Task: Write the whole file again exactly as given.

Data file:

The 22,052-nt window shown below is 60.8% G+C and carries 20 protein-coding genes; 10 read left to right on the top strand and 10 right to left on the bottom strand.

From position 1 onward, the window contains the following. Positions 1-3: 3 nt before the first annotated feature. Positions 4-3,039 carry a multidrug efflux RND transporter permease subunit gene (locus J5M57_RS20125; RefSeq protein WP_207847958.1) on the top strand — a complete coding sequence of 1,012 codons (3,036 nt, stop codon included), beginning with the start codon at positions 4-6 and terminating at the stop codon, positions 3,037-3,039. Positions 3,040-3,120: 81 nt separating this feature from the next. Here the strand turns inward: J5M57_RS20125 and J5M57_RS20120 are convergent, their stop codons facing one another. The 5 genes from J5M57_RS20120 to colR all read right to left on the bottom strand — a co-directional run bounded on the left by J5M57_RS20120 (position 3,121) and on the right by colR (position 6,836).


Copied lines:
The 22,052-nt window shown below is 60.8% G+C and carries 20 protein-coding genes; 10 read left to right on the top strand and 10 right to left on the bottom strand.

From position 1 onward, the window contains the following. Positions 1-3: 3 nt before the first annotated feature. Positions 4-3,039 carry a multidrug efflux RND transporter permease subunit gene (locus J5M57_RS20125; RefSeq protein WP_207847958.1) on the top strand — a complete coding sequence of 1,012 codons (3,036 nt, stop codon included), beginning with the start codon at positions 4-6 and terminating at the stop codon, positions 3,037-3,039. Positions 3,040-3,120: 81 nt separating this feature from the next. Here the strand turns inward: J5M57_RS20125 and J5M57_RS20120 are convergent, their stop codons facing one another. The 5 genes from J5M57_RS20120 to colR all read right to left on the bottom strand — a co-directional run bounded on the left by J5M57_RS20120 (position 3,121) and on the right by colR (position 6,836).